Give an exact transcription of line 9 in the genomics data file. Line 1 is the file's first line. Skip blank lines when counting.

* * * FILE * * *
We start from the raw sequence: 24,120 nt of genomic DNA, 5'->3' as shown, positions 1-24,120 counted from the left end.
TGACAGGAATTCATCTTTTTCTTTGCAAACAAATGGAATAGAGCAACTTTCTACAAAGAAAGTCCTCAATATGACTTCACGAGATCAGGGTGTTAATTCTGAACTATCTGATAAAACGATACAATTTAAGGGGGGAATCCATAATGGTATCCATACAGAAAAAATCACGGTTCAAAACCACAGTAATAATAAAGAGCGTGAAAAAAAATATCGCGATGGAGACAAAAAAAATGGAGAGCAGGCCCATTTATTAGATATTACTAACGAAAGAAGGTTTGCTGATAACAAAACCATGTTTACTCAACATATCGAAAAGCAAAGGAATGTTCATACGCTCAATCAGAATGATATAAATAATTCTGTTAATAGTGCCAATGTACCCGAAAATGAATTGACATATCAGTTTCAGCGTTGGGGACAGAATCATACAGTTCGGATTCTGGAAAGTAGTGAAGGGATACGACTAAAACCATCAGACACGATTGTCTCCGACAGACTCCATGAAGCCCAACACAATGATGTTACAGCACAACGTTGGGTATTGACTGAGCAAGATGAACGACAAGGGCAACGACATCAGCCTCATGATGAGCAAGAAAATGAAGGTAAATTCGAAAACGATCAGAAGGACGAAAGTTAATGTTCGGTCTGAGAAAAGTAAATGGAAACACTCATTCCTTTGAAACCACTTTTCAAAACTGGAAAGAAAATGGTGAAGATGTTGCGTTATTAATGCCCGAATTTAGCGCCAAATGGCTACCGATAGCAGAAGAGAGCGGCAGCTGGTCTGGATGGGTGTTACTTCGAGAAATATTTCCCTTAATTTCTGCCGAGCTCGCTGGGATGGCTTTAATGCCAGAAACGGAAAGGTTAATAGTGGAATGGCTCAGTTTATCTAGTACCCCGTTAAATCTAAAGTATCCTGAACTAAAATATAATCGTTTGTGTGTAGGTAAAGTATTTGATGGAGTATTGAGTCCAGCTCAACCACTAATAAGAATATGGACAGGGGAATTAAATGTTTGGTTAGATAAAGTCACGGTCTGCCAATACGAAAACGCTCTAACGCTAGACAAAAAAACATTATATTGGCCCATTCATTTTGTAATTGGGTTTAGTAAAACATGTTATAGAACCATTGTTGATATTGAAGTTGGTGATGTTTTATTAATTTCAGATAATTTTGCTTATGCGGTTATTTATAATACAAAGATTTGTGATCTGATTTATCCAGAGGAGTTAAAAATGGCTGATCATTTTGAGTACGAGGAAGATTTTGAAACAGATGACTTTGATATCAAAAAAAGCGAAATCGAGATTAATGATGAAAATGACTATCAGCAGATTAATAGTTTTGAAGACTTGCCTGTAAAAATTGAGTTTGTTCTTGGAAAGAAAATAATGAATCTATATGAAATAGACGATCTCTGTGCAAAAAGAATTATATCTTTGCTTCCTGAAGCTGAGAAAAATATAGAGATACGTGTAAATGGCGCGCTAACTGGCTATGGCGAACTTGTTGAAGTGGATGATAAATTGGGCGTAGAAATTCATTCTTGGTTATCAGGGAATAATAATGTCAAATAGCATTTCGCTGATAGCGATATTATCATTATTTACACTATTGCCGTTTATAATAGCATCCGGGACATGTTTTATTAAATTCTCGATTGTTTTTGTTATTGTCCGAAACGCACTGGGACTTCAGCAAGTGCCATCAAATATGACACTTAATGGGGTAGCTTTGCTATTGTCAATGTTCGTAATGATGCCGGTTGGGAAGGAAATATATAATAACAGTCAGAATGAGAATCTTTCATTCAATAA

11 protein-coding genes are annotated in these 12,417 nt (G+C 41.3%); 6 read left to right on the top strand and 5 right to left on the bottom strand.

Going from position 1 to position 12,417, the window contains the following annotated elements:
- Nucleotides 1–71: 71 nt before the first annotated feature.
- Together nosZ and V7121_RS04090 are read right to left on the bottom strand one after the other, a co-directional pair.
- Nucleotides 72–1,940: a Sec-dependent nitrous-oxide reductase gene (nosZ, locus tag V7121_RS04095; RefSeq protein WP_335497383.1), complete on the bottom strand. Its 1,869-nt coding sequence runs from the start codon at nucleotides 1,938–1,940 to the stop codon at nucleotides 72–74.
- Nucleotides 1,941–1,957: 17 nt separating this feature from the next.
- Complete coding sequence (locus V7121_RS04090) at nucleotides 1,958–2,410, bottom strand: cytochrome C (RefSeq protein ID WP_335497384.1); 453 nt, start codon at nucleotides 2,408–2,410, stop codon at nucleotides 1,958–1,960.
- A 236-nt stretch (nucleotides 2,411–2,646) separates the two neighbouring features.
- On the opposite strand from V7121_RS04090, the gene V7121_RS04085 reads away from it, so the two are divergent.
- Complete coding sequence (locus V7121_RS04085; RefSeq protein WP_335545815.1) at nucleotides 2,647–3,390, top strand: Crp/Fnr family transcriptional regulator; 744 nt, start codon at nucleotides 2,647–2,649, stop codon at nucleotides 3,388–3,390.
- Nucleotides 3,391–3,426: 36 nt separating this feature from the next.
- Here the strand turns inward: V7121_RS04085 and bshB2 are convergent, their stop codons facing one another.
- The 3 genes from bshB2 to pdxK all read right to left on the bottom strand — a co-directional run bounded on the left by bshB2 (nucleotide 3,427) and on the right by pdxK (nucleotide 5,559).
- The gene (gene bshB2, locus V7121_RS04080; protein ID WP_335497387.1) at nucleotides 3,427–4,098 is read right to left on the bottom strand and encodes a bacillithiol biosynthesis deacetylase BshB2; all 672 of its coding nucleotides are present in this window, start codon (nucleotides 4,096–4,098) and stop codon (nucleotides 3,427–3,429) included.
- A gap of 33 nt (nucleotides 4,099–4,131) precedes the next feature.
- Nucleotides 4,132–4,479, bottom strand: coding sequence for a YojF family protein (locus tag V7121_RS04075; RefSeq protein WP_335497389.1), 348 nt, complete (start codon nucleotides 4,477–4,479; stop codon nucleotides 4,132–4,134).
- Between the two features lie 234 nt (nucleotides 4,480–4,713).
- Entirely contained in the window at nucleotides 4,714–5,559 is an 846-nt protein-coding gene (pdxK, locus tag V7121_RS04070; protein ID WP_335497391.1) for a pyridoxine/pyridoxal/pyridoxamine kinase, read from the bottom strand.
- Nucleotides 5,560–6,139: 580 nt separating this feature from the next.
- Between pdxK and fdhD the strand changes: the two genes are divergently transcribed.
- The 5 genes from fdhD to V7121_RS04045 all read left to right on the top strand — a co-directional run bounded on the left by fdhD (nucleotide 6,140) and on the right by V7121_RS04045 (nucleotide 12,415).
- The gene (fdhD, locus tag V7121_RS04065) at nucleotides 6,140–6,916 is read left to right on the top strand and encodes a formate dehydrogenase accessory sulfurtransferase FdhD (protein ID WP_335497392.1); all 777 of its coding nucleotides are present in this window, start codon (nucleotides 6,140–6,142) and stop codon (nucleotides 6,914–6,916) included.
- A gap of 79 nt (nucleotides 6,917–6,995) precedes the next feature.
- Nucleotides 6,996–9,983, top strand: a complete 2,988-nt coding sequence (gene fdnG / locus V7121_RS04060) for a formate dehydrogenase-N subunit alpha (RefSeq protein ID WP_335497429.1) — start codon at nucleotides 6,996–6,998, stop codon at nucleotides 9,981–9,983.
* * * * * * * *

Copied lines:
- Complete coding sequence (locus V7121_RS04090) at nucleotides 1,958–2,410, bottom strand: cytochrome C (RefSeq protein ID WP_335497384.1); 453 nt, start codon at nucleotides 2,408–2,410, stop codon at nucleotides 1,958–1,960.